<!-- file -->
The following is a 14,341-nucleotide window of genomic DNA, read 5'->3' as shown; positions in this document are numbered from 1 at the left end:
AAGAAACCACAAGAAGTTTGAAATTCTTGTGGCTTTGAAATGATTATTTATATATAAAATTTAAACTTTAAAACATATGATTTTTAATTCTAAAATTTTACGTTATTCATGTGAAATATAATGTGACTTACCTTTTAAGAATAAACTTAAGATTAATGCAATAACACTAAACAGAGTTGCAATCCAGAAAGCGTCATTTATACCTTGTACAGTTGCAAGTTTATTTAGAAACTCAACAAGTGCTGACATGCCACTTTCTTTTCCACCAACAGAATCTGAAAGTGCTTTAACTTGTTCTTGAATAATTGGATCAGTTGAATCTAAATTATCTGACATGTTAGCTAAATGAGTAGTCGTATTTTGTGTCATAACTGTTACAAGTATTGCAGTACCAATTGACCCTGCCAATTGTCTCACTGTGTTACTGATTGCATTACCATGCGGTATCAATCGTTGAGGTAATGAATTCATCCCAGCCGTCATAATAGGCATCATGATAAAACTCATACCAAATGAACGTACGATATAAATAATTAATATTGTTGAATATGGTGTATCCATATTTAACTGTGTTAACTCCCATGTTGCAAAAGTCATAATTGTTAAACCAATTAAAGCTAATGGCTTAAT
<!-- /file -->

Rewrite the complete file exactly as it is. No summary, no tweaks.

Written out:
The following is a 14,341-nucleotide window of genomic DNA, read 5'->3' as shown; positions in this document are numbered from 1 at the left end:
AAGAAACCACAAGAAGTTTGAAATTCTTGTGGCTTTGAAATGATTATTTATATATAAAATTTAAACTTTAAAACATATGATTTTTAATTCTAAAATTTTACGTTATTCATGTGAAATATAATGTGACTTACCTTTTAAGAATAAACTTAAGATTAATGCAATAACACTAAACAGAGTTGCAATCCAGAAAGCGTCATTTATACCTTGTACAGTTGCAAGTTTATTTAGAAACTCAACAAGTGCTGACATGCCACTTTCTTTTCCACCAACAGAATCTGAAAGTGCTTTAACTTGTTCTTGAATAATTGGATCAGTTGAATCTAAATTATCTGACATGTTAGCTAAATGAGTAGTCGTATTTTGTGTCATAACTGTTACAAGTATTGCAGTACCAATTGACCCTGCCAATTGTCTCACTGTGTTACTGATTGCATTACCATGCGGTATCAATCGTTGAGGTAATGAATTCATCCCAGCCGTCATAATAGGCATCATGATAAAACTCATACCAAATGAACGTACGATATAAATAATTAATATTGTTGAATATGGTGTATCCATATTTAACTGTGTTAACTCCCATGTTGCAAAAGTCATAATTGTTAAACCAATTAAAGCTAATGGCTTAAT